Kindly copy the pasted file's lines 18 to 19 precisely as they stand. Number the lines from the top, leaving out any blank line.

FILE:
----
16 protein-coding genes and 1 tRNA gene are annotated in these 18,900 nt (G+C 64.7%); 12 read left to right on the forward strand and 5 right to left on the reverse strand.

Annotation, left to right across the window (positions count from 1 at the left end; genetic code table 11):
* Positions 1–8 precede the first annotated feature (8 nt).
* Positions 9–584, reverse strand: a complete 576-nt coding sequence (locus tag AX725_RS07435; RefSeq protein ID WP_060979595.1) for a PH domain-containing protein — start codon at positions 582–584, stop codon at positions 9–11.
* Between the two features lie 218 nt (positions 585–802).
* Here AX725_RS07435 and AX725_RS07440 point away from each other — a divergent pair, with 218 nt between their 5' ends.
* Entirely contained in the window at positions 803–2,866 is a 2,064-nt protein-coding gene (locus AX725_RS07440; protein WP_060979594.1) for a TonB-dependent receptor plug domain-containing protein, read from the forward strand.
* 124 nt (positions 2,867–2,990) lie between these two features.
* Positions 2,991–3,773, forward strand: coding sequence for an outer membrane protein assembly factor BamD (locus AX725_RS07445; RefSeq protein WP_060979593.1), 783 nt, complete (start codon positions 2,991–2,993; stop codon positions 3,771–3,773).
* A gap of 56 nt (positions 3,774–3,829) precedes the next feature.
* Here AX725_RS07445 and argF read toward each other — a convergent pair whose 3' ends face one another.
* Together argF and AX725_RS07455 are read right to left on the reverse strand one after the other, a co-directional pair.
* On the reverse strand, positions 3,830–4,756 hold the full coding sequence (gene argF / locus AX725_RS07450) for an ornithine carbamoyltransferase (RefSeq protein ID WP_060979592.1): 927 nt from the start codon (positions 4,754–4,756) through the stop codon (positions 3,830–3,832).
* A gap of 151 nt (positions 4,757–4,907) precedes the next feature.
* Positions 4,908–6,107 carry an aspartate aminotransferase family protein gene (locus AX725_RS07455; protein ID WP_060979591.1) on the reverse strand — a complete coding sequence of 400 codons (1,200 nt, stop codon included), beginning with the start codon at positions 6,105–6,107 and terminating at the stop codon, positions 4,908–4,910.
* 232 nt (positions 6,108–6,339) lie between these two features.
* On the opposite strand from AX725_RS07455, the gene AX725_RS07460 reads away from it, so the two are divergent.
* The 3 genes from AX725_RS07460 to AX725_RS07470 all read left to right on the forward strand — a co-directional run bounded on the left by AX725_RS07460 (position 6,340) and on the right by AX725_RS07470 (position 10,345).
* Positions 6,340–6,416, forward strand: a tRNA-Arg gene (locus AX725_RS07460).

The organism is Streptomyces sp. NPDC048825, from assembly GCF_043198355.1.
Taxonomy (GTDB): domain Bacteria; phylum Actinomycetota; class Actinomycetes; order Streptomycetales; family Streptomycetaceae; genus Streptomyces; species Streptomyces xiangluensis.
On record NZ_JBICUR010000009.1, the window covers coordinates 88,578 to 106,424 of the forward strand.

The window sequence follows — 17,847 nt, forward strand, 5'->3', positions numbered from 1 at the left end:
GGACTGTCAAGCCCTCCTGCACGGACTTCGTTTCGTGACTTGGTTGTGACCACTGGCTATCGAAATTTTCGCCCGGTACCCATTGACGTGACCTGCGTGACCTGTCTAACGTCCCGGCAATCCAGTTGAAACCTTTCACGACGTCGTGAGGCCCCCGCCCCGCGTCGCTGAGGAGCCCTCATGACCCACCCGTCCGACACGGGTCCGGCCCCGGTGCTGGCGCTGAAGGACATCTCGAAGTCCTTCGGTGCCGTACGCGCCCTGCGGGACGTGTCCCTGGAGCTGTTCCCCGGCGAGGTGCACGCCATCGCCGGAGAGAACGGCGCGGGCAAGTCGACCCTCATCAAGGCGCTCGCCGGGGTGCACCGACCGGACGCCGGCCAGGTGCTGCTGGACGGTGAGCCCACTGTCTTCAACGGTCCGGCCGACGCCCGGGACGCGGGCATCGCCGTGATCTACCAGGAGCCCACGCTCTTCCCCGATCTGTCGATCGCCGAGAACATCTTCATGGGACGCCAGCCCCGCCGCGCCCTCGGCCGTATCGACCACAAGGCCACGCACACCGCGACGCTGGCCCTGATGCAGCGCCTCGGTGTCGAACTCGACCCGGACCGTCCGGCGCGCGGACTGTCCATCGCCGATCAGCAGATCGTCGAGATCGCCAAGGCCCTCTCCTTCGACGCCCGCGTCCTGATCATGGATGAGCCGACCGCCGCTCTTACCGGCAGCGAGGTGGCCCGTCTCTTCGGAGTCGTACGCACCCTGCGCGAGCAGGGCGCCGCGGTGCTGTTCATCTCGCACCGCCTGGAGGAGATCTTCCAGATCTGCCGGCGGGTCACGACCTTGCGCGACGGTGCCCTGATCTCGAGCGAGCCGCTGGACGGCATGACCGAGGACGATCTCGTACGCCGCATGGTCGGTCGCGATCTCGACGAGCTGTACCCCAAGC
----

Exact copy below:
* The 3 genes from AX725_RS07460 to AX725_RS07470 all read left to right on the forward strand — a co-directional run bounded on the left by AX725_RS07460 (position 6,340) and on the right by AX725_RS07470 (position 10,345).
* Positions 6,340–6,416, forward strand: a tRNA-Arg gene (locus AX725_RS07460).